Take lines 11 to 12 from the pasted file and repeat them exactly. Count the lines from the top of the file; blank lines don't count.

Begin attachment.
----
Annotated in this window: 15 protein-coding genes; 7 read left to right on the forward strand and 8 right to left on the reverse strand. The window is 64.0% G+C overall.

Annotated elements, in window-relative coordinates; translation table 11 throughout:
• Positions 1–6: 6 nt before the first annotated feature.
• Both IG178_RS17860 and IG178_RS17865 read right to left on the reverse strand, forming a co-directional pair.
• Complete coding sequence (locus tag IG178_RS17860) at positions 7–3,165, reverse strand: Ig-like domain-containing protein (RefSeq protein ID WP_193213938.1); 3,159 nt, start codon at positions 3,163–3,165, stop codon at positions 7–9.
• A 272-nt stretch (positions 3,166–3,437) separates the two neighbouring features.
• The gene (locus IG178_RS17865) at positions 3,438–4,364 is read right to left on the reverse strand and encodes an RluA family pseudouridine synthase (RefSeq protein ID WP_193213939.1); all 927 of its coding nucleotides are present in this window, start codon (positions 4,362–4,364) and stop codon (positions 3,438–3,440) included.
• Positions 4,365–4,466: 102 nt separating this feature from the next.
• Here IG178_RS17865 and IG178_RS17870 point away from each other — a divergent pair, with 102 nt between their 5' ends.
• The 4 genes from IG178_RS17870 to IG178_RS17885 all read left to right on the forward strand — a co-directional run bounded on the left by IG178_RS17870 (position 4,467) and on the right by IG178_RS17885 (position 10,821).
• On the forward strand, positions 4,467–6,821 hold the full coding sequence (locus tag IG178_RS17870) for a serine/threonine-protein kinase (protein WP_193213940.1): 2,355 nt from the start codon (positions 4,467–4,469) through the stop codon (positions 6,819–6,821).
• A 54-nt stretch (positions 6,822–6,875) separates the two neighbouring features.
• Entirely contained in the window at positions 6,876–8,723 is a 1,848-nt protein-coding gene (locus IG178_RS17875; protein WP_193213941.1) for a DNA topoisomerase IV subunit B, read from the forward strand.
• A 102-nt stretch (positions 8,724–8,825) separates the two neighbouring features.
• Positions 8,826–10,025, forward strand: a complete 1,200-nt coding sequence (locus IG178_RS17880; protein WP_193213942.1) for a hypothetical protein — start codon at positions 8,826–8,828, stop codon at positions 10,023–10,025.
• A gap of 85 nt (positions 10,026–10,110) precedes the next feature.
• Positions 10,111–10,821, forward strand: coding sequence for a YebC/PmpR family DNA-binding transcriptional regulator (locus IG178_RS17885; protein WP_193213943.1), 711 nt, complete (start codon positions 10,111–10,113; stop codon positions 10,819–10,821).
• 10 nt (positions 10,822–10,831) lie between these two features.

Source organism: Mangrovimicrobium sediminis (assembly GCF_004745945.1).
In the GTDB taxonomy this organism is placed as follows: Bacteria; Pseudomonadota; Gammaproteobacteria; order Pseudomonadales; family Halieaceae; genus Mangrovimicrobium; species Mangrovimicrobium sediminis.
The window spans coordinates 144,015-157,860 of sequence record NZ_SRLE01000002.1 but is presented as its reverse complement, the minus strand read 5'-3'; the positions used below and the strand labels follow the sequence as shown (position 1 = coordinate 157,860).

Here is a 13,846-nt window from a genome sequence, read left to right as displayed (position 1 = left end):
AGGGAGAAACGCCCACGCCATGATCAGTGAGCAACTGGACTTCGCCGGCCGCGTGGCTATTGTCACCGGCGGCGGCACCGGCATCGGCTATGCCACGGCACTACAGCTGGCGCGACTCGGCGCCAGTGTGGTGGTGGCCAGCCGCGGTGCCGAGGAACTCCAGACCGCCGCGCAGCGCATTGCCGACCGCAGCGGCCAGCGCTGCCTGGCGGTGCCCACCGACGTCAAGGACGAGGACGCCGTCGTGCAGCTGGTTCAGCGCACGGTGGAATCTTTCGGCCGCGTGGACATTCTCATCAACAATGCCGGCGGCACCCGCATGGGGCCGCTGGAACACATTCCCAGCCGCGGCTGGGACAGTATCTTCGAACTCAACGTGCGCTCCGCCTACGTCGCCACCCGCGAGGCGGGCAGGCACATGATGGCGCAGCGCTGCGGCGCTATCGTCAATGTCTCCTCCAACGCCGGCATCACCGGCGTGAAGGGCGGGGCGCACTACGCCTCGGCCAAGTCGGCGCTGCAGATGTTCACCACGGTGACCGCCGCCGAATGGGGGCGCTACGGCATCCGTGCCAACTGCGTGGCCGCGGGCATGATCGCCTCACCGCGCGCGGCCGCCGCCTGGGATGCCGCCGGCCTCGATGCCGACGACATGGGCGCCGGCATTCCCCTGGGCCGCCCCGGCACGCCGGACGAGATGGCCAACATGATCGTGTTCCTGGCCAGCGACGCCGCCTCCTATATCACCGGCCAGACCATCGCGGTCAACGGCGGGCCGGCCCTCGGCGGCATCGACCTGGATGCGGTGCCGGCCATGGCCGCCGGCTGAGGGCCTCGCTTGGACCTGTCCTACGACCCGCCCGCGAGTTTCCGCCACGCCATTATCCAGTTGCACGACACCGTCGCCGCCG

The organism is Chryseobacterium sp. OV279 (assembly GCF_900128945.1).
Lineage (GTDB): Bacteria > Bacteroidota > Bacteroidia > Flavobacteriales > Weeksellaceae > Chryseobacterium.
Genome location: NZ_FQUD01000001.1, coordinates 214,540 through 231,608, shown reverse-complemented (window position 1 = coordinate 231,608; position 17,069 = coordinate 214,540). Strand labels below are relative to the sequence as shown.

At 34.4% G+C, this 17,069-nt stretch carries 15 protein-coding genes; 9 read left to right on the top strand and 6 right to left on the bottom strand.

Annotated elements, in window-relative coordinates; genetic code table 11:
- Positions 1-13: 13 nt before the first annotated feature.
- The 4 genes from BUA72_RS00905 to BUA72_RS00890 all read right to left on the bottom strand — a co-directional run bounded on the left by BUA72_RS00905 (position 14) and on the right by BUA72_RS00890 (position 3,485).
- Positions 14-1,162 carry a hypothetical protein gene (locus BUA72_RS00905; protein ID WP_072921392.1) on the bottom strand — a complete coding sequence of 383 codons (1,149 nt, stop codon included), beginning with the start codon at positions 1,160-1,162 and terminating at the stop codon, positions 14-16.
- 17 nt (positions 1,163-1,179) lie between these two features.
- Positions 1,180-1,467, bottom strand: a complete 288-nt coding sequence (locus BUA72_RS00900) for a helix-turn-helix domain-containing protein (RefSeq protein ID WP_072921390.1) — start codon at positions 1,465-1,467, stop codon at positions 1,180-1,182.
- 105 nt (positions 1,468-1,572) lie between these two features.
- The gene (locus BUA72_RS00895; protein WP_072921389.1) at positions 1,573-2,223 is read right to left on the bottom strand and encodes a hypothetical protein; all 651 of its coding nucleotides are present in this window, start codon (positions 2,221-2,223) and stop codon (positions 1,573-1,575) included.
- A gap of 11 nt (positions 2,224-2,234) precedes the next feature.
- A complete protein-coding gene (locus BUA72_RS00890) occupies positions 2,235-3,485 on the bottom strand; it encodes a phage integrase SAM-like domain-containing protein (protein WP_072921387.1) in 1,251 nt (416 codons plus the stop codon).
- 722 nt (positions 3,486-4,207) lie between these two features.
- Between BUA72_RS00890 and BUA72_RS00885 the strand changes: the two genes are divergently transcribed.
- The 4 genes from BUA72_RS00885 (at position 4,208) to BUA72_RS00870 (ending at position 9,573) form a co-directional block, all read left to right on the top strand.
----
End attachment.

• On the forward strand, positions 4,467–6,821 hold the full coding sequence (locus tag IG178_RS17870) for a serine/threonine-protein kinase (protein WP_193213940.1): 2,355 nt from the start codon (positions 4,467–4,469) through the stop codon (positions 6,819–6,821).
• A 54-nt stretch (positions 6,822–6,875) separates the two neighbouring features.